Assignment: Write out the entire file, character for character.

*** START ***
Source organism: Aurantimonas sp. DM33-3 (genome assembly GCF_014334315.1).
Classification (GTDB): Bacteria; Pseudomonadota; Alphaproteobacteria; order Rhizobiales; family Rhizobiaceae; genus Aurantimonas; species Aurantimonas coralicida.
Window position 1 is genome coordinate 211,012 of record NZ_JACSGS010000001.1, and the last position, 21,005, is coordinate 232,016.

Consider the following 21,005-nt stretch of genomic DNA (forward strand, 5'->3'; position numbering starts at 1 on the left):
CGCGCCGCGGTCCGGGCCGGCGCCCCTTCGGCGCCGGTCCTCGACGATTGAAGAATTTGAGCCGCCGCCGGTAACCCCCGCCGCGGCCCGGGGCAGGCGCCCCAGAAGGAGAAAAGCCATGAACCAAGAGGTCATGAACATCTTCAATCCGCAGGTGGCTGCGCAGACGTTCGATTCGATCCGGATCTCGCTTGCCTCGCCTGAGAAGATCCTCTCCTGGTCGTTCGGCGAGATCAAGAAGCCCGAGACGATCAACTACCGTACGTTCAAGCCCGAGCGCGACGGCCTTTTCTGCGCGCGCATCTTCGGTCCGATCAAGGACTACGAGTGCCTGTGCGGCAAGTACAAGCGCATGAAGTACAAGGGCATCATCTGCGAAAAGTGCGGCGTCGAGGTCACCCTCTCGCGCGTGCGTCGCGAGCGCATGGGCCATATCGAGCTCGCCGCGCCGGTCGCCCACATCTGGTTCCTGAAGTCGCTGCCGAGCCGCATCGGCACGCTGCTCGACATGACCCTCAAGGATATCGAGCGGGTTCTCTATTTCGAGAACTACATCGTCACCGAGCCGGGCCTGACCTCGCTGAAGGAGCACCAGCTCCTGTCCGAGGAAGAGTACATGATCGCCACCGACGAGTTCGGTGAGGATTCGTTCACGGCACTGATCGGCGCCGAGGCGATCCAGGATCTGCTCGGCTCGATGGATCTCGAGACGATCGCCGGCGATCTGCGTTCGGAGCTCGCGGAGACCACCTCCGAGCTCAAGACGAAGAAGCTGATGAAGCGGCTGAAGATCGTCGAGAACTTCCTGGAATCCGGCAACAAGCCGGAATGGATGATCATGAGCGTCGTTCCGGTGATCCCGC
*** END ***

Source organism: Aurantimonas sp. DM33-3 (genome assembly GCF_014334315.1).
Classification (GTDB): Bacteria; Pseudomonadota; Alphaproteobacteria; order Rhizobiales; family Rhizobiaceae; genus Aurantimonas; species Aurantimonas coralicida.
Window position 1 is genome coordinate 211,012 of record NZ_JACSGS010000001.1, and the last position, 21,005, is coordinate 232,016.

Consider the following 21,005-nt stretch of genomic DNA (forward strand, 5'->3'; position numbering starts at 1 on the left):
CGCGCCGCGGTCCGGGCCGGCGCCCCTTCGGCGCCGGTCCTCGACGATTGAAGAATTTGAGCCGCCGCCGGTAACCCCCGCCGCGGCCCGGGGCAGGCGCCCCAGAAGGAGAAAAGCCATGAACCAAGAGGTCATGAACATCTTCAATCCGCAGGTGGCTGCGCAGACGTTCGATTCGATCCGGATCTCGCTTGCCTCGCCTGAGAAGATCCTCTCCTGGTCGTTCGGCGAGATCAAGAAGCCCGAGACGATCAACTACCGTACGTTCAAGCCCGAGCGCGACGGCCTTTTCTGCGCGCGCATCTTCGGTCCGATCAAGGACTACGAGTGCCTGTGCGGCAAGTACAAGCGCATGAAGTACAAGGGCATCATCTGCGAAAAGTGCGGCGTCGAGGTCACCCTCTCGCGCGTGCGTCGCGAGCGCATGGGCCATATCGAGCTCGCCGCGCCGGTCGCCCACATCTGGTTCCTGAAGTCGCTGCCGAGCCGCATCGGCACGCTGCTCGACATGACCCTCAAGGATATCGAGCGGGTTCTCTATTTCGAGAACTACATCGTCACCGAGCCGGGCCTGACCTCGCTGAAGGAGCACCAGCTCCTGTCCGAGGAAGAGTACATGATCGCCACCGACGAGTTCGGTGAGGATTCGTTCACGGCACTGATCGGCGCCGAGGCGATCCAGGATCTGCTCGGCTCGATGGATCTCGAGACGATCGCCGGCGATCTGCGTTCGGAGCTCGCGGAGACCACCTCCGAGCTCAAGACGAAGAAGCTGATGAAGCGGCTGAAGATCGTCGAGAACTTCCTGGAATCCGGCAACAAGCCGGAATGGATGATCATGAGCGTCGTTCCGGTGATCCCGC